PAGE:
Militarism and Its Discontents: Neoliberalism, Repression, and Resistance in Twenty-First Century US-Latin American Relations
Although much recent scholarship on Latin America focuses on the widespread political shift to the Left, this article examines military and political movements to subvert democracy in the region. This article explores the relationship between neoliberalism and militarism in Latin America in the context of the “War on Drugs” and the “War on Terror.” One of the strongest elements of US Cold War policy in Latin America grew stronger in the new millennium: US military presence and training in the region. What may come as a surprise to some is that US military training and military spending in Latin America is now higher than it was during the Cold War. The “War on Drugs” and the “War on Terror” have been used as a pretext to justify increased militarization in the region, which has taken place primarily to repress resistance to neoliberalism. While 17 left-leaning presidents have been elected in Latin America, in countries like Colombia, Mexico, and Honduras, right-wing regimes currently hold power. Mexico has been increasingly militarized since the Zapatista rebellion in 1994. Honduras experienced a military coup that overthrew a left-leaning democratically elected president in 2009. Columbia is in its 50th year of civil war. As a result, these three countries provide the best case studies for examining militarism and neoliberalism in the region. Using the cases of Colombia, Mexico, and Honduras, we contend that militarism and neoliberalism in Latin America are operating in the following ways: (1) neoliberal globalization has led to increasing poverty and inequality in the region; (2) neoliberalism requires increased military expenditures to repress resistance and/or impose neoliberal structural adjustment policies in order to perpetuate the interests of dominant class elites in particular and capital accumulation in general; (3) US military training of Latin American armed forces increases military and paramilitary violence, reinforces US hegemony, buttresses the imposition of neoliberal policies, and subverts democracy in the region.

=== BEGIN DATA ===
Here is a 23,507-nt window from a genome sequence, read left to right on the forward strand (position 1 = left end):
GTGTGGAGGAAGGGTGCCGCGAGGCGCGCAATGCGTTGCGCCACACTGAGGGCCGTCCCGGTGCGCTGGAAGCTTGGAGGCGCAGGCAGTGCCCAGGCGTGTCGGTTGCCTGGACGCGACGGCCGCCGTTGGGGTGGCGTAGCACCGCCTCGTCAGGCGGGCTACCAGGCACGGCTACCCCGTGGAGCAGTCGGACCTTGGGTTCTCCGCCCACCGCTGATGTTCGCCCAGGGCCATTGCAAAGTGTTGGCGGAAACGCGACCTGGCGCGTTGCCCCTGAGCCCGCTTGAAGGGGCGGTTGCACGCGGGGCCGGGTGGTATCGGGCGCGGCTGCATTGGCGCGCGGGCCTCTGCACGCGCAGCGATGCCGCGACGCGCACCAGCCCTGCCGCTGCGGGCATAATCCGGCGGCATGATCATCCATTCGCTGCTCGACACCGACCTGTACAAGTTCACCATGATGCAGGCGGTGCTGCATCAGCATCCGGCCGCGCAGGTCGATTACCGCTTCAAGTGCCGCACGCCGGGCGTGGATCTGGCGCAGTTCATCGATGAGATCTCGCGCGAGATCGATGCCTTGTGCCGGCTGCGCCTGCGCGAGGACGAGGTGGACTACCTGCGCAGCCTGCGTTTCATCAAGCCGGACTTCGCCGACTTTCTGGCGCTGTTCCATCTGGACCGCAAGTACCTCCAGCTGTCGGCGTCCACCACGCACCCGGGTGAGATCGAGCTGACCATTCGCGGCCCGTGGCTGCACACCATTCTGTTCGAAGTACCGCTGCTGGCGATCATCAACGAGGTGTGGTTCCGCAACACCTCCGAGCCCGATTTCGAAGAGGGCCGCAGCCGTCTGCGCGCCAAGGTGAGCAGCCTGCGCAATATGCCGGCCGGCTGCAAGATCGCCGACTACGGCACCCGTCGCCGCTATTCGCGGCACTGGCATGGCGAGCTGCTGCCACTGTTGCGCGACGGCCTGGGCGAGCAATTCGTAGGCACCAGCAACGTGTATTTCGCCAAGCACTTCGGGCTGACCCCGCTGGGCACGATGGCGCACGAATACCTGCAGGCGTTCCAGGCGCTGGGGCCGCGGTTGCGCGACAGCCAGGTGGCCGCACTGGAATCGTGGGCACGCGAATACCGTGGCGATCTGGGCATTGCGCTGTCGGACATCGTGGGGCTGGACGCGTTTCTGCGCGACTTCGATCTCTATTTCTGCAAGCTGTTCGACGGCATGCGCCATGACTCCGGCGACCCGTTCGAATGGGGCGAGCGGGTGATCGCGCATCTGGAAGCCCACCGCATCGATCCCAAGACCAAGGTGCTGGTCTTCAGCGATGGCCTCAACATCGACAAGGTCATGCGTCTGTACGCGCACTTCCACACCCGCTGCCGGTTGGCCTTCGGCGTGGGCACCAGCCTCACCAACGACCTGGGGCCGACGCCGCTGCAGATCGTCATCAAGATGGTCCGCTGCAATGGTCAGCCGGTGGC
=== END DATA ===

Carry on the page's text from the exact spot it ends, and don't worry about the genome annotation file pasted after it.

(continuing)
neoliberalism, militarism, paramilitary violence, democracy, Latin America, Colombia, Mexico, Honduras
Citation: Social Justice Vol. 41, No. 3 (2014): 1-28
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